How long will recovery take?
Recovery usually takes around two weeks, but it can be different depending on how long each person naturally takes in order to recover from an operation. During the recovery period, it is best to have sufficient support for the breast in order to help the healing process, and to give more movement for the arms.
After recovery, there should be no problem with breastfeeding, since the implants do not interfere with the mammary glands where milk is produced. The implants should also not interfere with mammograms, although more than one image may need to be taken in order to get a clear picture of the breast.
The breast lift procedure is a great alternative to the traditional boob job. Instead of just adding boobage to your chest, you can contour the shape of your breasts and create the perfect body. Before you go into the clinic for your operation, get yourself ready, and everything will go just fine!
Take Off A Little Weight And Your Body Will Thank You
Before your breast lift, doctors recommend you slim up a little. Your body should be in the best shape possible if you want the best results from your breast lift. If you are sagging all over and tipping the scales a little, it's tougher to contour your breasts just the way you want them.
If you're a smoker, you know this is easier said than done. But in plastic surgery, most easily avoidable complications come from smoking. Nicotine interferes with your body's natural ability to hear itself, especially from scar tissue. It can also cause problems with medications and anesthesia. If you can't stop, cutting down will help.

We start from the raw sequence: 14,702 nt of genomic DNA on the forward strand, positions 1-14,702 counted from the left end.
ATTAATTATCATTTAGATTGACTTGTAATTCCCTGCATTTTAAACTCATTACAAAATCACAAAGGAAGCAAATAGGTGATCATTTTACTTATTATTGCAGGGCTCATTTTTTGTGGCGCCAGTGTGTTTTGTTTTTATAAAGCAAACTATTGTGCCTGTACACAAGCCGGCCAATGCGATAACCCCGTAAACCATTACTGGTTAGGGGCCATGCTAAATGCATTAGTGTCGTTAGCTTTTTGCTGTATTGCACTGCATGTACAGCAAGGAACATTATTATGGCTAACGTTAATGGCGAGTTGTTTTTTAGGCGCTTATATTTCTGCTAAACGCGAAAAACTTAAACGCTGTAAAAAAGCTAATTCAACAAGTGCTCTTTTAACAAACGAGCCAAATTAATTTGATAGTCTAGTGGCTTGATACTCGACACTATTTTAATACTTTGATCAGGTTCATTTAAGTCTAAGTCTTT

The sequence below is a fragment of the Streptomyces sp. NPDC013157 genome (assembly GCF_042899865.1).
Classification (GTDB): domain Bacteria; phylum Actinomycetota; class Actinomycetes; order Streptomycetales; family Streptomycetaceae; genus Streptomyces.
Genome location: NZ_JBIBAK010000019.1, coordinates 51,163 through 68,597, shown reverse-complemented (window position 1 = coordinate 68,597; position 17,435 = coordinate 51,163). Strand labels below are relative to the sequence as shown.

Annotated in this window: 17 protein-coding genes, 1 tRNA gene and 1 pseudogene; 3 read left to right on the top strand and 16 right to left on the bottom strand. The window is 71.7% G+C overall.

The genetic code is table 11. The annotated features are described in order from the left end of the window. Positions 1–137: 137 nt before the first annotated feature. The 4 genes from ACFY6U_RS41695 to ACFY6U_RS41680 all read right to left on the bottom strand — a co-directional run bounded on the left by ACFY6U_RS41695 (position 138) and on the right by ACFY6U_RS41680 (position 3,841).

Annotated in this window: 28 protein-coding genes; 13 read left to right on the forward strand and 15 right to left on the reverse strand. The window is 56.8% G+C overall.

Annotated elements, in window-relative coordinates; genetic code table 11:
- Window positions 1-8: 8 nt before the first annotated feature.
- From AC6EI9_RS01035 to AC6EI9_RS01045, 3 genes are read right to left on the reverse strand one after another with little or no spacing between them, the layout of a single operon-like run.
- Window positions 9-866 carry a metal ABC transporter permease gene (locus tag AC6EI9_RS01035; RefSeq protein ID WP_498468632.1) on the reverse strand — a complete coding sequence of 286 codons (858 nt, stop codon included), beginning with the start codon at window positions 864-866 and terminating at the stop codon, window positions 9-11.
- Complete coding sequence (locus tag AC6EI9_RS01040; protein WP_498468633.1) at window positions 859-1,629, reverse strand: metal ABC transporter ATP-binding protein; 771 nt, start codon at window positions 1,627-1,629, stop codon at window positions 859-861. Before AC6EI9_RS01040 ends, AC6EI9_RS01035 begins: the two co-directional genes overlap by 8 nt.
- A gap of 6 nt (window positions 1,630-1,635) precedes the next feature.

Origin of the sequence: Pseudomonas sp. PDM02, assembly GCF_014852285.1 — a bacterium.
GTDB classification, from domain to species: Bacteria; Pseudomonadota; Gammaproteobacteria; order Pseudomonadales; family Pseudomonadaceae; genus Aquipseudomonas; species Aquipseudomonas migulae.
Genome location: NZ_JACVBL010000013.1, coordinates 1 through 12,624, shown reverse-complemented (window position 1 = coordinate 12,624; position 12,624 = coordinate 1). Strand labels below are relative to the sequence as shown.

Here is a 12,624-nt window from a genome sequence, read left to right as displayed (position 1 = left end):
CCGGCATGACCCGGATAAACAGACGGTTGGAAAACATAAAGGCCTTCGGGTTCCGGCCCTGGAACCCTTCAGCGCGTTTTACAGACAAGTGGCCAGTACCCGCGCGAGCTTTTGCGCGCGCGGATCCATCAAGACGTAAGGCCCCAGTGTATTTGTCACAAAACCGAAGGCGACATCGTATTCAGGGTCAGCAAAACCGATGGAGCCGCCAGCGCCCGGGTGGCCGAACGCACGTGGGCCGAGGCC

Get On The Wagon
Heavy drinkers should also take heed. As I mentioned earlier, your body should be in the best shape possible. Avoid any serious drinking for at least a week before your breast lift operation.
Have A Routine Check-Up
Before you have any work done, you should get a routine check-up to make sure there aren't any problems with your breasts. There is probably nothing to worry about. The chance that there's a problem is slim, but if you get a check-up, at least you'll know you're safe and ready for your operation.
Know What You're Getting Yourself Into
Be sure you know as much as possible about the operation before you go in. You can talk to the doctor at length during the consultation, and get all of your questions answered. The most important thing is to know what to expect.
A breast lift takes up to 3 hours. There will be anesthesia used. You can expect some pain and bruising after the operation. You'll probably be back to work in a week, and in a month or so, you can resume all of your previous activities. There may still be visible scars for up to a year.
Once you're all ready to go, it's a piece of cake. You'll go under the anesthesia, the doctor will do their thing, and in just a few hours you'll be ready to walk out of the clinic with your new breasts. Take it easy and follow doctor's orders carefully, and you'll have no problem at all!